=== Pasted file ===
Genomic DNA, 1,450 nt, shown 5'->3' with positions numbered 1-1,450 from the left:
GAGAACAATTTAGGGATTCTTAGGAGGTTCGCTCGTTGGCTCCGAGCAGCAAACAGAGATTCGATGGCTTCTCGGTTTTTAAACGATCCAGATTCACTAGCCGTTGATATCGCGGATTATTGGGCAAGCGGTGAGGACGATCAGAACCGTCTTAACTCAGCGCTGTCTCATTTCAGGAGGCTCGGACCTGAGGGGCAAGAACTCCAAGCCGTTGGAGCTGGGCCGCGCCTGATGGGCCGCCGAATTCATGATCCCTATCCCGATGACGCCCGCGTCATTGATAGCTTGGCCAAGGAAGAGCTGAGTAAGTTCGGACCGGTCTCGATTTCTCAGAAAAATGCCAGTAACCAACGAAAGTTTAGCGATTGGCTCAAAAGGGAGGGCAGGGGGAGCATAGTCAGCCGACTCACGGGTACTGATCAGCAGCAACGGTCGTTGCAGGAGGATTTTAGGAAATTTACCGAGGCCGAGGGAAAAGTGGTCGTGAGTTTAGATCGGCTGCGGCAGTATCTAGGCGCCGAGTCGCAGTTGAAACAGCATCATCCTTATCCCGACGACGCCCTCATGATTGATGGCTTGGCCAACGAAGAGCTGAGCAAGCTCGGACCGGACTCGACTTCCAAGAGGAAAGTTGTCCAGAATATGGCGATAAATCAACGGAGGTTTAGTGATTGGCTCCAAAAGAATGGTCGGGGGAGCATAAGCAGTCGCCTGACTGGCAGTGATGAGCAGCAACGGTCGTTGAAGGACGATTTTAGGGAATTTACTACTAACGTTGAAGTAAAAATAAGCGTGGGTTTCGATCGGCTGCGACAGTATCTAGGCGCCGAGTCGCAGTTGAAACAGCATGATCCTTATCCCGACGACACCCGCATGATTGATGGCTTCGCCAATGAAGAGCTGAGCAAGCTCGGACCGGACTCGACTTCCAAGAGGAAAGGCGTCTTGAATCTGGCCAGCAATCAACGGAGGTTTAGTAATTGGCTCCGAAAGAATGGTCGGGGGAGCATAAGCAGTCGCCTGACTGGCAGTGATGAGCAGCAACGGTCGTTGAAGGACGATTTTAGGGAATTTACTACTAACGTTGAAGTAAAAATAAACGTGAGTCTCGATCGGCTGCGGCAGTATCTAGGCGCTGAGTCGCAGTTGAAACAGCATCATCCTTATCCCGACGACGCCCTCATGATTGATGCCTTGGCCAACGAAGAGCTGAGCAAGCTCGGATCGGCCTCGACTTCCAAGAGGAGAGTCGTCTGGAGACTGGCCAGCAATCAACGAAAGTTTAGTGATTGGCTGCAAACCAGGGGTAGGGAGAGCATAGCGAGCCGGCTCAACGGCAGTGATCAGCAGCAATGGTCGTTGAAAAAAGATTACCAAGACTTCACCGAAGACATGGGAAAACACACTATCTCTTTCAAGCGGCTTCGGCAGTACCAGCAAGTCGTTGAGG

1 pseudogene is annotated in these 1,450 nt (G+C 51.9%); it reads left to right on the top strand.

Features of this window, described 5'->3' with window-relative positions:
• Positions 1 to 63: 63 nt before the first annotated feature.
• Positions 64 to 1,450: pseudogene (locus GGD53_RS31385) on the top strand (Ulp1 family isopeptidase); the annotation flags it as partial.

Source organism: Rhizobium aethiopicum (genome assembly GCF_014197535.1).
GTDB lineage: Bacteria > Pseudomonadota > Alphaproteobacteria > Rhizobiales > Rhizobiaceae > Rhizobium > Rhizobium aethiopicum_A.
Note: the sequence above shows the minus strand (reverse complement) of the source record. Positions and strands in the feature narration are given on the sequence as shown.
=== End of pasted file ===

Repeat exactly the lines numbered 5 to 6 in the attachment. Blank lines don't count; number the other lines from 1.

• Positions 1 to 63: 63 nt before the first annotated feature.
• Positions 64 to 1,450: pseudogene (locus GGD53_RS31385) on the top strand (Ulp1 family isopeptidase); the annotation flags it as partial.